Pursuant to the America Invents Act (“AIA”) amendments to Title 35 ( seePublic Law 112–29), the Board officially changed its name from the Board of Patent Appeals and Interferences to the Patent Trial and Appeal Board on September 16, 2012.
Rioux Vision, Inc. v. Flo Healthcare Solutions, LLC, No. 2010–010026, 2011 WL 289281 (B.P.A.I. Jan. 26, 2011) (“Board Opinion ”), reh'g denied,2011 WL 1211213 (B.P.A.I. Mar. 30, 2011). While the reexamination was pending, Flo assigned the patent at issue, United States Patent No. 6,721,178, to InterMetro Industries Corporation (“InterMetro”). Flo then merged into InterMetro, with InterMetro the surviving entity. In this opinion, however, we adopt the parties' practice of referring exclusively to Flo.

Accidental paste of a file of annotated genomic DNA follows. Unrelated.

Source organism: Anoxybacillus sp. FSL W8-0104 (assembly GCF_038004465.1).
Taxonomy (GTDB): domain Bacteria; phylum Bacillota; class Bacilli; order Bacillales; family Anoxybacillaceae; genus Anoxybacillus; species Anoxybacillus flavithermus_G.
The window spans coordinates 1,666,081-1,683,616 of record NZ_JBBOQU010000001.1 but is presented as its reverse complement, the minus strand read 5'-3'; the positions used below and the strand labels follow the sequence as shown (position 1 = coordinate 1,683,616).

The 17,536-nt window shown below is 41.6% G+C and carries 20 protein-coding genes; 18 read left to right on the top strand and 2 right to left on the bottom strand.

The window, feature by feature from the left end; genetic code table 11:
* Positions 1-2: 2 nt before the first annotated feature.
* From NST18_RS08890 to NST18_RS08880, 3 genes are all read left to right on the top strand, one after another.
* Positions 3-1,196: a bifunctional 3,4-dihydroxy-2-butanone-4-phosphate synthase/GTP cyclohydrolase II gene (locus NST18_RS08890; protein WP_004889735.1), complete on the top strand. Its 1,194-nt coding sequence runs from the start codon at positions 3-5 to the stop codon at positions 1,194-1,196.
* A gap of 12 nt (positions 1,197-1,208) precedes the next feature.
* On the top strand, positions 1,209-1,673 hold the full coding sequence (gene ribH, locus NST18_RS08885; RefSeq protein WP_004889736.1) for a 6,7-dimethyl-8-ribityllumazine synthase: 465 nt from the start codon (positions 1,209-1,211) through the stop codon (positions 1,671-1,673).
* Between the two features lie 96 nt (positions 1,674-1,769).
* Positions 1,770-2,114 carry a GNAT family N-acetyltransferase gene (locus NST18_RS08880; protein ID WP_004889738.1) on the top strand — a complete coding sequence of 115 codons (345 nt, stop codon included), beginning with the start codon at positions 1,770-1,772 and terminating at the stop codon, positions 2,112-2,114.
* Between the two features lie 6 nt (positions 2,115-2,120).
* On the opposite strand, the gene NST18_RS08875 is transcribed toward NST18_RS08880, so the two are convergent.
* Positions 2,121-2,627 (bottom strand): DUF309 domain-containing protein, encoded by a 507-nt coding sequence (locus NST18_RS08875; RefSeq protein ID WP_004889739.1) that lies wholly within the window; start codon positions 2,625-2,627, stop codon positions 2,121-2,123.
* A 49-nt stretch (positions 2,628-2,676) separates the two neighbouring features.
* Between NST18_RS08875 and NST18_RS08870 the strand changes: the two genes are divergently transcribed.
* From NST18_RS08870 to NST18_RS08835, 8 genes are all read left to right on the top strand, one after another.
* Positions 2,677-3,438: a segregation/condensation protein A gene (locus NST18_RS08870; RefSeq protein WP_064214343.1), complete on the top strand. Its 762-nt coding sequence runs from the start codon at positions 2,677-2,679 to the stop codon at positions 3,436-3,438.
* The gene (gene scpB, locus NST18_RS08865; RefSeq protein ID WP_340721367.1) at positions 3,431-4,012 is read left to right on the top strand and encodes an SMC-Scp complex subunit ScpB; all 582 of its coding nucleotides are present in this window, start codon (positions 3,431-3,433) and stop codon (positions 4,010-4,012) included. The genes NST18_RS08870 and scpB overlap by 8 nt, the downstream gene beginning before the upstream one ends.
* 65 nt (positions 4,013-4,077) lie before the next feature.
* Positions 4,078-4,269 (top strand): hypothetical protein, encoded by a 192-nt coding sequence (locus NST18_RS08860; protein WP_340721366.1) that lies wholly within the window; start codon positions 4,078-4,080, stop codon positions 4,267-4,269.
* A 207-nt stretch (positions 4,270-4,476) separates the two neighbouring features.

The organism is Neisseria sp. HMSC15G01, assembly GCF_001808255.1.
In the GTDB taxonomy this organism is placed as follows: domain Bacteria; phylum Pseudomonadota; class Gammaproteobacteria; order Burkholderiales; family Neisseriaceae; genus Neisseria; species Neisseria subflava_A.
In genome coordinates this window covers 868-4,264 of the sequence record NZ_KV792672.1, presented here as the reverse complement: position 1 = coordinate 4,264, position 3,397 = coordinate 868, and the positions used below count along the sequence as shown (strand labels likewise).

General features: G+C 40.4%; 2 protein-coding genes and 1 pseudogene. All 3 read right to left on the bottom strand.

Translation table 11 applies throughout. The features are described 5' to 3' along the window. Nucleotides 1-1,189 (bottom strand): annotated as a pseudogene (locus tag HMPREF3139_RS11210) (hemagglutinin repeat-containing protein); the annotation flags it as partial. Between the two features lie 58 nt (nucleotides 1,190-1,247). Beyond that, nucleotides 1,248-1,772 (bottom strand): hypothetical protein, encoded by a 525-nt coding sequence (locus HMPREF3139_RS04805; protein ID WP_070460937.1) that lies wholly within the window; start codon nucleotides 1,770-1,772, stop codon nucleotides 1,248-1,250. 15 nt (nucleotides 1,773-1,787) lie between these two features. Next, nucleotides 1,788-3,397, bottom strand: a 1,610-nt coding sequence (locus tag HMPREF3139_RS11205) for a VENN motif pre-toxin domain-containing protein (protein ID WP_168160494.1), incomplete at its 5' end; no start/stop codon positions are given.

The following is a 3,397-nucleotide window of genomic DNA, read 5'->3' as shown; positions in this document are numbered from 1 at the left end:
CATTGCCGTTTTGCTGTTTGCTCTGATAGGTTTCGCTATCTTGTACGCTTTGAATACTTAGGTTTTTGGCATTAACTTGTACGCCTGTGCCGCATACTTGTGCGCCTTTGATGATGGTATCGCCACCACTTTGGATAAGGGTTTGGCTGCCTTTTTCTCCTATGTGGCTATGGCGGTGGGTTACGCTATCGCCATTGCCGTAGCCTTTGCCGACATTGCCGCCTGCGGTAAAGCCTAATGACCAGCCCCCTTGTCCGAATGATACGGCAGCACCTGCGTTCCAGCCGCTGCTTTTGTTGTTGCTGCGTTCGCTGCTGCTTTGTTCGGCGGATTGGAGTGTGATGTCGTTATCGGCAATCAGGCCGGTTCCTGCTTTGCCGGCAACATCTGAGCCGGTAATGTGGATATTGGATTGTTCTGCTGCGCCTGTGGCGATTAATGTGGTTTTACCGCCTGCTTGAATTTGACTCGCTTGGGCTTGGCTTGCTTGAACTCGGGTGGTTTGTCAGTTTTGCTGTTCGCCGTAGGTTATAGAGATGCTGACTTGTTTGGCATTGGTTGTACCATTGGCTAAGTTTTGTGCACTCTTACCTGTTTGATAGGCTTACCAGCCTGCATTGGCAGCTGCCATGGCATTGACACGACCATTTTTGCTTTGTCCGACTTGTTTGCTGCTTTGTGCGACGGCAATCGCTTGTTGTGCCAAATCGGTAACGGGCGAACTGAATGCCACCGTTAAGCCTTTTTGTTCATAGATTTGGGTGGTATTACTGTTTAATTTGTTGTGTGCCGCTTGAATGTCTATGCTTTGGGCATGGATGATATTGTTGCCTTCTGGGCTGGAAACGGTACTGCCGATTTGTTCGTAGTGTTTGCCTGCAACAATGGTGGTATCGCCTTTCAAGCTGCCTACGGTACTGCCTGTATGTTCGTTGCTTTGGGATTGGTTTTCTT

The patent under reexamination, United States Patent No. 6,721,178, describes a mobile computer workstation intended for medical care environments. Id. at . Figures 4A, 10A, and 16 of the '178 patent illustrate representative embodiments of the claimed invention.
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Flo sued Rioux Vision, Inc. (“Rioux”) in the United States District Court for the Northern District of Georgia for infringing the '178 patent. Rioux then initiated an inter partes reexamination of the ' 178 patent in the PTO, which led to this appeal.
Flo Healthcare Solutions, LLC v. Rioux Vision, Inc., Case No. 1:06–CV–2600–TWT (N.D. Ga. filed Oct. 26, 2006). The district court stayed the infringement suit pending the PTO's final determination in the reexamination. The parties later agreed to voluntarily dismiss the infringement suit with prejudice.